6 Ways to Make Service Learning Part of Your Youth- and Family-Serving Program

A group of young people walking around with a map.
1. Investigate: Youth can investigate community issues by walking around, reading newspapers, surveying people, or interviewing leaders. If community mapping has already happened, that's a good place to start. Ask youth to make a list of what they see as community needs.

We know that engaging young people in service learning gives them a sense of accomplishment and empowerment. It makes the community more aware of the value of youth. By participating in service learning, young people help improve their surroundings and learn new skills.

But how do we integrate service learning into a youth and family serving program? How do we ensure that learning is part of the progress, and not service alone? In this slideshow, we suggest six steps, based on articles by The Search Institute and The Prevention Researcher.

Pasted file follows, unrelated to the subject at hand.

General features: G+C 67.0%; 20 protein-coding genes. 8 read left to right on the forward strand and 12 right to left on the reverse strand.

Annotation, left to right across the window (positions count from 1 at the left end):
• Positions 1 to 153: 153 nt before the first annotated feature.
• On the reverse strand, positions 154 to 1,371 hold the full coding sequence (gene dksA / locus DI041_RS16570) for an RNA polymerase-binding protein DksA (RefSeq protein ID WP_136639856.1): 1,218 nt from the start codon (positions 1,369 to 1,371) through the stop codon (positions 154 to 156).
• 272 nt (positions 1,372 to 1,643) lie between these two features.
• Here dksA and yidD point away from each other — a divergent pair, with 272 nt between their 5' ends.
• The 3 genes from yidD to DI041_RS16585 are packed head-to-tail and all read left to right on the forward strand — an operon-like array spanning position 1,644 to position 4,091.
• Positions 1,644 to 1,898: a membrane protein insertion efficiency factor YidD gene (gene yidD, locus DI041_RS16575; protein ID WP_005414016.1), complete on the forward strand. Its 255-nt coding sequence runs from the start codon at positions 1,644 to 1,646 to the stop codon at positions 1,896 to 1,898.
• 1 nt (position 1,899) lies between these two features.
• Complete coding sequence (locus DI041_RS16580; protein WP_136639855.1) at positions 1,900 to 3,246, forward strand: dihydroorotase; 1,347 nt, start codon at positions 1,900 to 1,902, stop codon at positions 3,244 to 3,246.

Sources: "Service-Learning in Community-Based Organizations: A Practical Guide to Starting and Sustaining High-Quality Programs," developed by the Search Institute for the National Service-Learning Clearinghouse, and "Service Learning: The Time is Now" by James Kielsmeier (The Prevention Researcher, Vol. 18, No. 1, February 2011).

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